increase is so great that the road would prevent the government from meeting
its national targets. No single road project can be disqualified on these
grounds. But the cumulative effect of new road building ensures that the UK
will inevitably bust its carbon targets. While carbon emissions are officially
disregarded, minuscule time savings are used to justify massive and damaging
Transport emissions have been
rising for the past five
years, partly because of road building. The government tries to justify its
schemes by claiming that cars will use less fossil fuel. But because they are
becoming bigger and heavier, new cars sold in the UK now produce more
carbon dioxide per kilometre than
The perverse and outdated national policy statement
locks into place such damaging projects as the A303 works around Stonehenge,
the A27 Arundel scheme, the Lower Thames crossing, the Port of Liverpool access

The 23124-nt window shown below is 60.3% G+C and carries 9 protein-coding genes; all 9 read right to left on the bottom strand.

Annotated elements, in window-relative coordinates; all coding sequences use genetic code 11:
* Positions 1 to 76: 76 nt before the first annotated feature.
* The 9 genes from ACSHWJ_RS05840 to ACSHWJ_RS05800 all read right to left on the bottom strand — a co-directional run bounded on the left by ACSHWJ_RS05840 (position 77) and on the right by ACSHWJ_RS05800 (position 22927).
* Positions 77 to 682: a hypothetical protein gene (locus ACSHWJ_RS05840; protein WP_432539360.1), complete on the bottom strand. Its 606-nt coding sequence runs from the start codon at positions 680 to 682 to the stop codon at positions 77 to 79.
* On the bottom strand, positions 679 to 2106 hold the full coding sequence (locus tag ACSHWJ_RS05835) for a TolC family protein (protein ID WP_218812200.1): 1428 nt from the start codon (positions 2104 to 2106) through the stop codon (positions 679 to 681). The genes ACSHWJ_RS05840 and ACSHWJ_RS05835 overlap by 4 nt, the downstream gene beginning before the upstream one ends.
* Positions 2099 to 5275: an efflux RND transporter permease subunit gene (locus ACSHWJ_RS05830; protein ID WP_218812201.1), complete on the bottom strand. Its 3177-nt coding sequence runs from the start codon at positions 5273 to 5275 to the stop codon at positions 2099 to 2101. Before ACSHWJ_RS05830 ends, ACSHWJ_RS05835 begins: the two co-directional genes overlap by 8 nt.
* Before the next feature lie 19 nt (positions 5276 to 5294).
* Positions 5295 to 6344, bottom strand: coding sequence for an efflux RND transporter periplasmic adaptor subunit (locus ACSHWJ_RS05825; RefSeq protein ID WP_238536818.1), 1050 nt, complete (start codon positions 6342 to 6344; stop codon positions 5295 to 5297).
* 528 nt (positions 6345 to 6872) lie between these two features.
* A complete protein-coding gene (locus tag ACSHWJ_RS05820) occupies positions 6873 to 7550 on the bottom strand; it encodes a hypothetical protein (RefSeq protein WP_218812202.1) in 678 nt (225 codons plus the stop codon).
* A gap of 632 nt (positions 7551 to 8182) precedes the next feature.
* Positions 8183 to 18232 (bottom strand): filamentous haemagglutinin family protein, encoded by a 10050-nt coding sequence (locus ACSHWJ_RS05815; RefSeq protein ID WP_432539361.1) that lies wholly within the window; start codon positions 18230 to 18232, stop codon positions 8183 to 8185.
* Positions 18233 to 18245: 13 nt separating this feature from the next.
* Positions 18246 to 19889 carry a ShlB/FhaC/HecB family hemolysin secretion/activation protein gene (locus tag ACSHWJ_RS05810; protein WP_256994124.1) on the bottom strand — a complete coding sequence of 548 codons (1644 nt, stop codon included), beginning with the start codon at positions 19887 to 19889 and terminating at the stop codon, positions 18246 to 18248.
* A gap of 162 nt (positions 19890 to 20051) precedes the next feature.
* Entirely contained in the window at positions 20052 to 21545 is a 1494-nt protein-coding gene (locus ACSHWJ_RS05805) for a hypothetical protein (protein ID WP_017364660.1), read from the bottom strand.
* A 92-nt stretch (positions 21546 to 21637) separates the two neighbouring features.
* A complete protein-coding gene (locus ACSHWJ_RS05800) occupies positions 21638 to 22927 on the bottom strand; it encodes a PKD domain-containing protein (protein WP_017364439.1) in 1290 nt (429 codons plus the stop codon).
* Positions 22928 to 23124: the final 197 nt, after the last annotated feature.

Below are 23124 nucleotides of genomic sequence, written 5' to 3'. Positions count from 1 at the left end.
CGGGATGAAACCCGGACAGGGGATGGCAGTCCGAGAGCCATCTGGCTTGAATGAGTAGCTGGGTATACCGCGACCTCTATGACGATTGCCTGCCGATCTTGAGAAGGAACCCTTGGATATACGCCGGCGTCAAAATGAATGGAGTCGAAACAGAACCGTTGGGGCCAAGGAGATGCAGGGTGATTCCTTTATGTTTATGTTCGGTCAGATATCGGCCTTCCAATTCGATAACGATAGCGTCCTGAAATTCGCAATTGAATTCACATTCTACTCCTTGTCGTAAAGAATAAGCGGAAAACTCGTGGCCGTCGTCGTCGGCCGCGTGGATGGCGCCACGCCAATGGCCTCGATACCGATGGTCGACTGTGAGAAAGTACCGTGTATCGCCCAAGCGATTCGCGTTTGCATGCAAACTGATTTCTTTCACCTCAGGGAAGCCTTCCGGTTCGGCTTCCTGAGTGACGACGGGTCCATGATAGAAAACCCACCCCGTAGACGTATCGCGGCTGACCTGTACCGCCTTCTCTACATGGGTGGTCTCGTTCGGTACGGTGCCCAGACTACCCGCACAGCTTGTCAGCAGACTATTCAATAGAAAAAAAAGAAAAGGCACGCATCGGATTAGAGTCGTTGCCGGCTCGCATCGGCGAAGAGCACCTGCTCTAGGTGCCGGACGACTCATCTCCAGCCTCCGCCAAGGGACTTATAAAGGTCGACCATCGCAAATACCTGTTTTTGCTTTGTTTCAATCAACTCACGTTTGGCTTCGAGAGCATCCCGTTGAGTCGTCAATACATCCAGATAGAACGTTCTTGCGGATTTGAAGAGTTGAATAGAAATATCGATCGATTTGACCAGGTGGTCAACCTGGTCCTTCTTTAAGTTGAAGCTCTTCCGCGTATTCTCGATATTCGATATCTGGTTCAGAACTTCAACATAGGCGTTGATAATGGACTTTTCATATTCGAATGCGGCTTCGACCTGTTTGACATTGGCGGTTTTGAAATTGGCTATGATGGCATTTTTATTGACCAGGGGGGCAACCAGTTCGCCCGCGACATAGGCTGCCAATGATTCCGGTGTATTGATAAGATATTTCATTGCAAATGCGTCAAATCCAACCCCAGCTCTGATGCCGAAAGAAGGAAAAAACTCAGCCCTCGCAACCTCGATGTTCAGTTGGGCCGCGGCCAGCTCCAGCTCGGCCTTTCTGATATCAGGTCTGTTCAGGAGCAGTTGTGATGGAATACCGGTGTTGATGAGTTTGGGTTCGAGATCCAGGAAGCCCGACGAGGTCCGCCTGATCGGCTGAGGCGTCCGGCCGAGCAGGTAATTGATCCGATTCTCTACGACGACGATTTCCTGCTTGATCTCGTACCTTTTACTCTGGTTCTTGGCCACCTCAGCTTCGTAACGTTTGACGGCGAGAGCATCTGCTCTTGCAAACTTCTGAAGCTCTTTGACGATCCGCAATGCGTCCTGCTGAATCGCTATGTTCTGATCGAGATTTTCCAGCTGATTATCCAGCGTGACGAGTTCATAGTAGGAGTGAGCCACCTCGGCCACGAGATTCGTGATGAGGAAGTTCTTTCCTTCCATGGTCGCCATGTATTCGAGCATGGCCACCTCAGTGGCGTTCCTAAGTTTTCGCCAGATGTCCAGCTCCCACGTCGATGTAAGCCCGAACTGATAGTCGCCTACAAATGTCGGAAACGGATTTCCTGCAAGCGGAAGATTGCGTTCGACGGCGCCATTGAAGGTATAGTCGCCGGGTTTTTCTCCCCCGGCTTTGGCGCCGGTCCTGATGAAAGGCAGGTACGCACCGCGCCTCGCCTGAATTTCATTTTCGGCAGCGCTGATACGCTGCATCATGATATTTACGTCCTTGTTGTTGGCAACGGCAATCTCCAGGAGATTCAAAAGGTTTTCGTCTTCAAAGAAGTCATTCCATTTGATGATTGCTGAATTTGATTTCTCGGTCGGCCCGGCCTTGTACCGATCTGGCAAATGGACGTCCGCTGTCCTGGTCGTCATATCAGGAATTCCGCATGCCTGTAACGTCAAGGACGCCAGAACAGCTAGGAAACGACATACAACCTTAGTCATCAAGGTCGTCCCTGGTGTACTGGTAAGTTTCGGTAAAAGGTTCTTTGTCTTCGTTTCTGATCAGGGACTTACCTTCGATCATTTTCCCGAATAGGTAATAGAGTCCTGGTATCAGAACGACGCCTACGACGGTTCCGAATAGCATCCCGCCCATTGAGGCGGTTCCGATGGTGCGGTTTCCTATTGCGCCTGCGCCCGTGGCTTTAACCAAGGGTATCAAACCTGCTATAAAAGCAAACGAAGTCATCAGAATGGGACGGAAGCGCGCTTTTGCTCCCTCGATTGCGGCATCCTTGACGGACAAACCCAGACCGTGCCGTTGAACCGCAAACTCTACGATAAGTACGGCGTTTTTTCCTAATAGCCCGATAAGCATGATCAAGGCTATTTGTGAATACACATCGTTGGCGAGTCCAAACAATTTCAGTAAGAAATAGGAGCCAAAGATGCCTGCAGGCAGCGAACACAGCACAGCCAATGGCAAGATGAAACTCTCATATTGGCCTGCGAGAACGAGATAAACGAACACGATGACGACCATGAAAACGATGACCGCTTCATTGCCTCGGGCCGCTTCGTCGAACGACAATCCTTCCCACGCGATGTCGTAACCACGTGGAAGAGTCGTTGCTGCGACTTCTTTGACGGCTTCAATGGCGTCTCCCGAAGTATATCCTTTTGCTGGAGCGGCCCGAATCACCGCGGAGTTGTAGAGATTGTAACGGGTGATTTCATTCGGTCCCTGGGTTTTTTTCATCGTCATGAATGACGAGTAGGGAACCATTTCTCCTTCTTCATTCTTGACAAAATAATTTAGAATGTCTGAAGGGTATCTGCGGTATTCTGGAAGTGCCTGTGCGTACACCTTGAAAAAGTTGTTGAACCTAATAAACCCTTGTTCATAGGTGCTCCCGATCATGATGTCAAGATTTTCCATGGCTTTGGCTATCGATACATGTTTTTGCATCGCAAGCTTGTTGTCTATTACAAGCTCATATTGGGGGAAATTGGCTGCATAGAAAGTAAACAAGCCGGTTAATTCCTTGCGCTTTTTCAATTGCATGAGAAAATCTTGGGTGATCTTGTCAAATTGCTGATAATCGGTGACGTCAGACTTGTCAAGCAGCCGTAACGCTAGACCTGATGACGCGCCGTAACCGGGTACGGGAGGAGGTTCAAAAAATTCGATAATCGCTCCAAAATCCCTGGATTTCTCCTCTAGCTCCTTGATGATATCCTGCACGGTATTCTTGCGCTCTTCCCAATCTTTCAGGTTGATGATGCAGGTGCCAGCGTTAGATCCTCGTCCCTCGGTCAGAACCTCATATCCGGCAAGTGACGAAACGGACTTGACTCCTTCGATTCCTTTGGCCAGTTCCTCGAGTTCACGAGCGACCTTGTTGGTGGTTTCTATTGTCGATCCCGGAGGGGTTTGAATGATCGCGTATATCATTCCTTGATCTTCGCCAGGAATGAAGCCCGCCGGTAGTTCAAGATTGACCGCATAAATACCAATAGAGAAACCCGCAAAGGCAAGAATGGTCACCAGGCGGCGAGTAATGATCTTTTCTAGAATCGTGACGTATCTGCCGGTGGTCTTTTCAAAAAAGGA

road, the Silvertown tunnel in London and the Wensum Link road in Norfolk. A
government seeking to protect the lives of current and future generations would
immediately strike down the policy that supports these projects, and replace it
with one that emphasised walking, cycling and public transport.
A third action has been launched by Chris Packham and the law firm Leigh Day,challenging HS2 on similar grounds. Its carbon emissions were not
properly taken into account, and its environmental impacts were assessed before
the government signed the Paris agreement.
Already, the Heathrow decision is resonating around the world. Now we need to drive its implications home, by suing for survival. If we can oblige governments to resist the demands of corporate lobbyists and put life before profit, humanity might just stand a chance.